Mountain Work

This is one of those "going out on a limb" posts, where I will write about work of mine that will likely incense some of you. This is primarily because the work itself will upset some readers. I am referring to the work I've just recently put up on the site called, Mountain Work. Technically, it isn't new work, as I made the pictures from 2009-2011, but it is new to the site and few have seen it. I did show the portfolio to Jason Landry when I first printed the group. Jason is the owner of Panopticon Gallery where my work is represented. In truth, Jason sees just about everything of mine.

Why might this post, or more accurately, this work along with this post, prove incendiary? Because the photographs brush up against cliché faster than a speeding bullet. Pretty pictures taken in the mountains outside Bologna, Italy? Not allowed. Long lens work with hazy mountains in the background? Just not done. Green foliage in mid summer in the White Mountains in NH? Yuk.

Serious artists don't make pretty pictures these days.. Have you noticed? Beauty is out. But this is exactly what I did in the Mountain Work, made hopefully interesting but also beautiful pictures from beautiful places that I traveled to.

Cloud formation from top of Mt. Washington in NH?

Check:Hanging out over a wall in the northern Italian hill town of Bomarzo, Italy and pointing down to make a picture of an olive grove?

Check:Driving for two hours along the side of the mountains on a road that went from paved, to dirt, to a farm track to almost nothing in my rented Renault Cubo near Bologna to get this picture?

Check:Heading along the side of a mountain above the town of Marradi in central Italy and making this picture across the valley where a farmer is burning off the brush he'd just cleared and the smoke from the fire behind the tree lighting it up?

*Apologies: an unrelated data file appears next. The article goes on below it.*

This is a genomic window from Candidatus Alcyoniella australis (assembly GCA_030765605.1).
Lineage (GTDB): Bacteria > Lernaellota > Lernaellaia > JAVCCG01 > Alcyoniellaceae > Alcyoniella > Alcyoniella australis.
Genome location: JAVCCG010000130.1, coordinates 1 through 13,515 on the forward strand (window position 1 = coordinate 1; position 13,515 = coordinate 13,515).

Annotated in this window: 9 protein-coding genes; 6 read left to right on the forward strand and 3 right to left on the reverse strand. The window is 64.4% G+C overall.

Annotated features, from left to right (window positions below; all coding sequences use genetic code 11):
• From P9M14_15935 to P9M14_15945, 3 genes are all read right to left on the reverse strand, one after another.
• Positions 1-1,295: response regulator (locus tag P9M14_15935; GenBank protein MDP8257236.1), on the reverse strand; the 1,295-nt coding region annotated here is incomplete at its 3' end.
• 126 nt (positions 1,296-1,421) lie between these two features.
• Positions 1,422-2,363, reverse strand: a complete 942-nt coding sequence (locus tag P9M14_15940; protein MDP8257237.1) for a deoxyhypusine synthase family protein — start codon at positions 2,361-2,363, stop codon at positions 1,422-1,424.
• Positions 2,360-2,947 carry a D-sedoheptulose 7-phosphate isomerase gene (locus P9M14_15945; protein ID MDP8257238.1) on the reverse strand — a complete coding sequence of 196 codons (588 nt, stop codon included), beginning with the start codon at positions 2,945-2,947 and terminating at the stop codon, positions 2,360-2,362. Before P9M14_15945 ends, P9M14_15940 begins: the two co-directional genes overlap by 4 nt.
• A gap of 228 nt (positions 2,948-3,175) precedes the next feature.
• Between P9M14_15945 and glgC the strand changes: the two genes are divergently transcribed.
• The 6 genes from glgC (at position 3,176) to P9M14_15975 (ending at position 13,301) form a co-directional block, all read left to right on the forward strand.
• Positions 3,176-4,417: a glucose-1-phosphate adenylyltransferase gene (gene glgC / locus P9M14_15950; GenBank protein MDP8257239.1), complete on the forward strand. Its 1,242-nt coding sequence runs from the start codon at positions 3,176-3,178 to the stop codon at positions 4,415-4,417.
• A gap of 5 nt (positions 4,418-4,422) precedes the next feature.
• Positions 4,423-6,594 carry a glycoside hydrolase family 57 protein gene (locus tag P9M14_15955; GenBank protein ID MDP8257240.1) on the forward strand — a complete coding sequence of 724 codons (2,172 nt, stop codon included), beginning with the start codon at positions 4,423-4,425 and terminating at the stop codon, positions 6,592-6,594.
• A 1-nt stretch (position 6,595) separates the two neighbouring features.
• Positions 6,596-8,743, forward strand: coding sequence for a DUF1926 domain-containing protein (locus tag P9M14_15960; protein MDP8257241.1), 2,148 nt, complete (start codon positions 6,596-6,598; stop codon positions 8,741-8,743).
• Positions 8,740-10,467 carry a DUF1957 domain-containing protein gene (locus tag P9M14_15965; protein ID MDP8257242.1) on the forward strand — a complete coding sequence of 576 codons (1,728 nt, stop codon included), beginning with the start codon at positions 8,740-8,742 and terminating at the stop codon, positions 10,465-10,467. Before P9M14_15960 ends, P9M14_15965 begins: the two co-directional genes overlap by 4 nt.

Check:Art? Who knows. Pretty pictures without much guts? Probably. Do I care? Not a bit. Okay, so a "serious artist", which I like to think I am, wouldn't ever do this, present a group of pictures like these, of course, not in today's world. Too pretty, too beautiful, just not done. Landscape pictures? No serious artist would do that. That's been over since Ansel Adams died in the 80s if not long before. 

Well, true but one of the advantages of being my age (66 and counting) is that you can do stuff and not give a damn.

But how can I reconcile this work with other work of mine that is serious, that does work to extend photography or to push the boundaries of conventions like landscape photography? How can the same person who makes Mountain Work make bodies of work like Reggio Emilia or Mallchitecture? Because I am, in essence, more diverse in my interests than in doing just one thing. Aren't you?  

Aha, you're now saying: he's schizophrenic. Maybe, but I don't think so. I just love the challenge of going somewhere I haven't been before, both literally and figuratively. 

Let's see if I can reference this specific work a bit and help you understand where it comes from, why I was interested in this way of working.